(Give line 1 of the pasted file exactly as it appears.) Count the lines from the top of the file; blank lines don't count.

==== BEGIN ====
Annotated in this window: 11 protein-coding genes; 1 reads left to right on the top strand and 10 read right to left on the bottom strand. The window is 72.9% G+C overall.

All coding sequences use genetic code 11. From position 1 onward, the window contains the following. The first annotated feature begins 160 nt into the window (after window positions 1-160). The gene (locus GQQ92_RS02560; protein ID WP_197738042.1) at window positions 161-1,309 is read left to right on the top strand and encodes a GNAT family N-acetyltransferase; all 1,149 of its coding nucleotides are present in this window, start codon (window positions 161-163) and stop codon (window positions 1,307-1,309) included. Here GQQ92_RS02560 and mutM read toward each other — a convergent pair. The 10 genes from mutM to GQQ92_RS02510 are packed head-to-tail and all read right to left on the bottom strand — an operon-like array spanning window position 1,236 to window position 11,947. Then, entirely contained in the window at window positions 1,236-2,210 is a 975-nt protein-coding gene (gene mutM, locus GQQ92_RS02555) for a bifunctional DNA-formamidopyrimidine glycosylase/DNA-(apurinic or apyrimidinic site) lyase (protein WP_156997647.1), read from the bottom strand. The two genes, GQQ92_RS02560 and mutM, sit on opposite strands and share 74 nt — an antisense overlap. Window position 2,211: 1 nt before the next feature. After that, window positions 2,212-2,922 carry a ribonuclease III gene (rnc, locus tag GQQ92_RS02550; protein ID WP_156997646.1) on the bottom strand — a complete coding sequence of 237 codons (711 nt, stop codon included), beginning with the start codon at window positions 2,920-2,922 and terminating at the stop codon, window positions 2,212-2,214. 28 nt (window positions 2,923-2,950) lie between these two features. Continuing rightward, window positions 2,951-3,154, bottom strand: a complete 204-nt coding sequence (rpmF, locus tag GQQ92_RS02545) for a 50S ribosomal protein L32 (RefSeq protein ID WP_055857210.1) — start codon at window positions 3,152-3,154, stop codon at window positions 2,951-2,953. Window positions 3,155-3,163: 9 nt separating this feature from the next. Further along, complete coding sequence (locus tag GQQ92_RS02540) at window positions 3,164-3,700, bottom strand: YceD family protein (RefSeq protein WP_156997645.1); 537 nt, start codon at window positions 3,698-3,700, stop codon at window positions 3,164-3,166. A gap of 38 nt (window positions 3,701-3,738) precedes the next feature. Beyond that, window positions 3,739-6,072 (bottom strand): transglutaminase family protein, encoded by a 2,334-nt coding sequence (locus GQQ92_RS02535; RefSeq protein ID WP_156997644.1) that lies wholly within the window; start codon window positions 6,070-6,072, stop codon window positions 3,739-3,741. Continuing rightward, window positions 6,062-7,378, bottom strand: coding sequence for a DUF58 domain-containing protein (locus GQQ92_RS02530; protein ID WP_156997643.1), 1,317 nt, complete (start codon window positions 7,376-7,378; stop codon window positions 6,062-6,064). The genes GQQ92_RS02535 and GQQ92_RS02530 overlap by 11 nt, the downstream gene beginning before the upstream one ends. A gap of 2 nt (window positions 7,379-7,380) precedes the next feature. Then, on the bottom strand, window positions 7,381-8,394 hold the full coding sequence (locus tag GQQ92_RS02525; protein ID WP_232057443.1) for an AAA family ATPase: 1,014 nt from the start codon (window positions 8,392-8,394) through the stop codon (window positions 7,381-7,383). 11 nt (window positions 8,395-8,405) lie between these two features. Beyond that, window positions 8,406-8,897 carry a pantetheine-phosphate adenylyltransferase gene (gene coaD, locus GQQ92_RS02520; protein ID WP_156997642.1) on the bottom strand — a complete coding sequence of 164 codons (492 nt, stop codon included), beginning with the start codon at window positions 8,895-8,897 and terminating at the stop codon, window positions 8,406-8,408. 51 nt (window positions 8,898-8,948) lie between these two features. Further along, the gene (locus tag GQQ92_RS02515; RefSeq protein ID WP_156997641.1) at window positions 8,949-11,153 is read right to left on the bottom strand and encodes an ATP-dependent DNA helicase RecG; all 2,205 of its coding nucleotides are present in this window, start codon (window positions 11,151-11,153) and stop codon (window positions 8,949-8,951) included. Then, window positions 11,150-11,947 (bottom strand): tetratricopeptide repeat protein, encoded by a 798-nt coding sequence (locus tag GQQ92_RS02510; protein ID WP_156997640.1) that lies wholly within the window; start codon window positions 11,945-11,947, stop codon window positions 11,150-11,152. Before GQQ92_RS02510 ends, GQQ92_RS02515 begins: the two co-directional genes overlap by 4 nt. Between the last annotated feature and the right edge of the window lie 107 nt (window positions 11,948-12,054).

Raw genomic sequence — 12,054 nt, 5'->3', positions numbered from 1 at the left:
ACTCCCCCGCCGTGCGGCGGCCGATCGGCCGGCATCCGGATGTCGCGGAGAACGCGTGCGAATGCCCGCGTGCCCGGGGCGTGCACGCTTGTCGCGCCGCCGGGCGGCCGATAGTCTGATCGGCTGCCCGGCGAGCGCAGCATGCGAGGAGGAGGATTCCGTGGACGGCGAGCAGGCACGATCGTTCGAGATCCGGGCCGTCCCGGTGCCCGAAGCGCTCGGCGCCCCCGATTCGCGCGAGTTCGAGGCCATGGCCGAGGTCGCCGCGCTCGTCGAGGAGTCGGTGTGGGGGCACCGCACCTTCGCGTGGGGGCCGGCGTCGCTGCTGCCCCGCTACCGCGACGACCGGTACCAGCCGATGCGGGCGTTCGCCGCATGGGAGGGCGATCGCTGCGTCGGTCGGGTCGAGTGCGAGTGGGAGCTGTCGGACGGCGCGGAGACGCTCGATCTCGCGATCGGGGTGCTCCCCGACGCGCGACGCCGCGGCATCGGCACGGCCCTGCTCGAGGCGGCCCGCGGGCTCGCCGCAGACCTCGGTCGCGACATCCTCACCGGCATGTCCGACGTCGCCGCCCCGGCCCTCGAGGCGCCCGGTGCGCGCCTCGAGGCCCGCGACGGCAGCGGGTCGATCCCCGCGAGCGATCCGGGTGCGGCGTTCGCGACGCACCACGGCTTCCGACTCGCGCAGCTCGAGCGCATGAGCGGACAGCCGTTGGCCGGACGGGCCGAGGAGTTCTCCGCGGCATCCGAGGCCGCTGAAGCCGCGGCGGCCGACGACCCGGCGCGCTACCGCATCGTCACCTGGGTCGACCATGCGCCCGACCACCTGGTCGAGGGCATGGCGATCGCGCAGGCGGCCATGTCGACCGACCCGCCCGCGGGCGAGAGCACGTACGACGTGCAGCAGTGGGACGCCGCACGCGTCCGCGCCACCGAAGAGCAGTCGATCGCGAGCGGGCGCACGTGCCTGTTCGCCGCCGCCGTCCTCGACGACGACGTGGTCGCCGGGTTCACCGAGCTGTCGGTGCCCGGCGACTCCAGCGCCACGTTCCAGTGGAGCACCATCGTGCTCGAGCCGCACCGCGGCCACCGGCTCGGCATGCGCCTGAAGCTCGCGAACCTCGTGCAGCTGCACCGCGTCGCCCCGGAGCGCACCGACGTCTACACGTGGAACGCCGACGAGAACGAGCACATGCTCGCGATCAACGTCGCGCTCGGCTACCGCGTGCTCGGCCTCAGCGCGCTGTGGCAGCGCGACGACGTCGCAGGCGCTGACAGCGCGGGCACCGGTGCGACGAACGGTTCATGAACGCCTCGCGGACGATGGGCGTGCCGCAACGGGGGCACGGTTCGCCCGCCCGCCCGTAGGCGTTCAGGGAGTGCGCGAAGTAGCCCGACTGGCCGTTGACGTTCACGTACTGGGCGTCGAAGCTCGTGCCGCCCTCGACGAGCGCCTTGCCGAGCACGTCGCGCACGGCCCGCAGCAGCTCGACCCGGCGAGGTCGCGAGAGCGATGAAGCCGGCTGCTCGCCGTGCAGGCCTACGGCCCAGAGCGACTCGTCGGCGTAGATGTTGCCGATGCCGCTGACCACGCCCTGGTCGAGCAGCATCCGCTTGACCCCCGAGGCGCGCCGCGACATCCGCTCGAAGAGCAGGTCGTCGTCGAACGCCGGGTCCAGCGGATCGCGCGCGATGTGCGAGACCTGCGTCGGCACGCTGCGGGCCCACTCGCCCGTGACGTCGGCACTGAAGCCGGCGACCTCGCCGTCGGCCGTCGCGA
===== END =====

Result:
Annotated in this window: 11 protein-coding genes; 1 reads left to right on the top strand and 10 read right to left on the bottom strand. The window is 72.9% G+C overall.